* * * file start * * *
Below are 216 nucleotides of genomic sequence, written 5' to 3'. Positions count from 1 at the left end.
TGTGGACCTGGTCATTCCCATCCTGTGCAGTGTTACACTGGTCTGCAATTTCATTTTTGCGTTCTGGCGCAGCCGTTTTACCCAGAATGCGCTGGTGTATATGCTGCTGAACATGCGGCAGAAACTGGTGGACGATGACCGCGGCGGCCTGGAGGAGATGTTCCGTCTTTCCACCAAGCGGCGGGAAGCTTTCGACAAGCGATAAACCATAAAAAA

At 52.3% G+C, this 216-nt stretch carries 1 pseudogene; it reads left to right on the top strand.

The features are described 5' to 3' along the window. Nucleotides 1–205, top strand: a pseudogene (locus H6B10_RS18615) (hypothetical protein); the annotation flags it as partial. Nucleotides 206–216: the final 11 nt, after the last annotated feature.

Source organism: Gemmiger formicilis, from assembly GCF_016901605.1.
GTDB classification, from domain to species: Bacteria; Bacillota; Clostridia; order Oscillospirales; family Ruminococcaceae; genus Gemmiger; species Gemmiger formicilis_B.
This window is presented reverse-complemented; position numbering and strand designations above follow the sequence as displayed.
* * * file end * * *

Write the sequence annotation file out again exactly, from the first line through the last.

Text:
Below are 216 nucleotides of genomic sequence, written 5' to 3'. Positions count from 1 at the left end.
TGTGGACCTGGTCATTCCCATCCTGTGCAGTGTTACACTGGTCTGCAATTTCATTTTTGCGTTCTGGCGCAGCCGTTTTACCCAGAATGCGCTGGTGTATATGCTGCTGAACATGCGGCAGAAACTGGTGGACGATGACCGCGGCGGCCTGGAGGAGATGTTCCGTCTTTCCACCAAGCGGCGGGAAGCTTTCGACAAGCGATAAACCATAAAAAA

At 52.3% G+C, this 216-nt stretch carries 1 pseudogene; it reads left to right on the top strand.

The features are described 5' to 3' along the window. Nucleotides 1–205, top strand: a pseudogene (locus H6B10_RS18615) (hypothetical protein); the annotation flags it as partial. Nucleotides 206–216: the final 11 nt, after the last annotated feature.

Source organism: Gemmiger formicilis, from assembly GCF_016901605.1.
GTDB classification, from domain to species: Bacteria; Bacillota; Clostridia; order Oscillospirales; family Ruminococcaceae; genus Gemmiger; species Gemmiger formicilis_B.
This window is presented reverse-complemented; position numbering and strand designations above follow the sequence as displayed.